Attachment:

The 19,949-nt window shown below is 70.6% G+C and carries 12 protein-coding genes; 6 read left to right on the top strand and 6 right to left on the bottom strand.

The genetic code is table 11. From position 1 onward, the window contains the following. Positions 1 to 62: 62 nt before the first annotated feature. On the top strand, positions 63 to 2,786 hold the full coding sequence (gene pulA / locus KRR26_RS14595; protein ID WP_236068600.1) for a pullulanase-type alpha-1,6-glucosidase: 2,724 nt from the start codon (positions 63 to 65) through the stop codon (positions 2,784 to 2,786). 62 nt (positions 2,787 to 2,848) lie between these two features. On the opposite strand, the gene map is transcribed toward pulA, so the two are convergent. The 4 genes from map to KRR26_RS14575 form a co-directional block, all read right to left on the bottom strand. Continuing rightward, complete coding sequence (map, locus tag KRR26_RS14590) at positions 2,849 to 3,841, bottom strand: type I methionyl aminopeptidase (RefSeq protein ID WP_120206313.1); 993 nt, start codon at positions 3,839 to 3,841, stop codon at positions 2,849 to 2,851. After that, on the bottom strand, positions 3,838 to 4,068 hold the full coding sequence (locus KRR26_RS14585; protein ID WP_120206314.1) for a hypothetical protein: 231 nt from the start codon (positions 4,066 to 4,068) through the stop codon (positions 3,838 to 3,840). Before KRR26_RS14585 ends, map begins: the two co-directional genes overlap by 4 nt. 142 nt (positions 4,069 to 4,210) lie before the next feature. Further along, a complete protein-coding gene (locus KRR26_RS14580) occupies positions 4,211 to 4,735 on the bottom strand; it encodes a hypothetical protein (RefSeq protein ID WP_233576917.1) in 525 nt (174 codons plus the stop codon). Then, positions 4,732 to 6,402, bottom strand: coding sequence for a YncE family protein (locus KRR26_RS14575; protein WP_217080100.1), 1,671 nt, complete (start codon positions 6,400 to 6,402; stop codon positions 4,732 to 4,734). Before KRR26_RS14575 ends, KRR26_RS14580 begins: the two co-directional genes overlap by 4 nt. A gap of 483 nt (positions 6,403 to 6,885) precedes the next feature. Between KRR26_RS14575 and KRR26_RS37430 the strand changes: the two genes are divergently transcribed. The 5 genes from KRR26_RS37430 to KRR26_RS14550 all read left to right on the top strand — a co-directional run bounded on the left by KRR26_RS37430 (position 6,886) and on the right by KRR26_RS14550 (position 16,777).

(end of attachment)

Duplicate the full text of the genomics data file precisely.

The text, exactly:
The 19,949-nt window shown below is 70.6% G+C and carries 12 protein-coding genes; 6 read left to right on the top strand and 6 right to left on the bottom strand.

The genetic code is table 11. From position 1 onward, the window contains the following. Positions 1 to 62: 62 nt before the first annotated feature. On the top strand, positions 63 to 2,786 hold the full coding sequence (gene pulA / locus KRR26_RS14595; protein ID WP_236068600.1) for a pullulanase-type alpha-1,6-glucosidase: 2,724 nt from the start codon (positions 63 to 65) through the stop codon (positions 2,784 to 2,786). 62 nt (positions 2,787 to 2,848) lie between these two features. On the opposite strand, the gene map is transcribed toward pulA, so the two are convergent. The 4 genes from map to KRR26_RS14575 form a co-directional block, all read right to left on the bottom strand. Continuing rightward, complete coding sequence (map, locus tag KRR26_RS14590) at positions 2,849 to 3,841, bottom strand: type I methionyl aminopeptidase (RefSeq protein ID WP_120206313.1); 993 nt, start codon at positions 3,839 to 3,841, stop codon at positions 2,849 to 2,851. After that, on the bottom strand, positions 3,838 to 4,068 hold the full coding sequence (locus KRR26_RS14585; protein ID WP_120206314.1) for a hypothetical protein: 231 nt from the start codon (positions 4,066 to 4,068) through the stop codon (positions 3,838 to 3,840). Before KRR26_RS14585 ends, map begins: the two co-directional genes overlap by 4 nt. 142 nt (positions 4,069 to 4,210) lie before the next feature. Further along, a complete protein-coding gene (locus KRR26_RS14580) occupies positions 4,211 to 4,735 on the bottom strand; it encodes a hypothetical protein (RefSeq protein ID WP_233576917.1) in 525 nt (174 codons plus the stop codon). Then, positions 4,732 to 6,402, bottom strand: coding sequence for a YncE family protein (locus KRR26_RS14575; protein WP_217080100.1), 1,671 nt, complete (start codon positions 6,400 to 6,402; stop codon positions 4,732 to 4,734). Before KRR26_RS14575 ends, KRR26_RS14580 begins: the two co-directional genes overlap by 4 nt. A gap of 483 nt (positions 6,403 to 6,885) precedes the next feature. Between KRR26_RS14575 and KRR26_RS37430 the strand changes: the two genes are divergently transcribed. The 5 genes from KRR26_RS37430 to KRR26_RS14550 all read left to right on the top strand — a co-directional run bounded on the left by KRR26_RS37430 (position 6,886) and on the right by KRR26_RS14550 (position 16,777).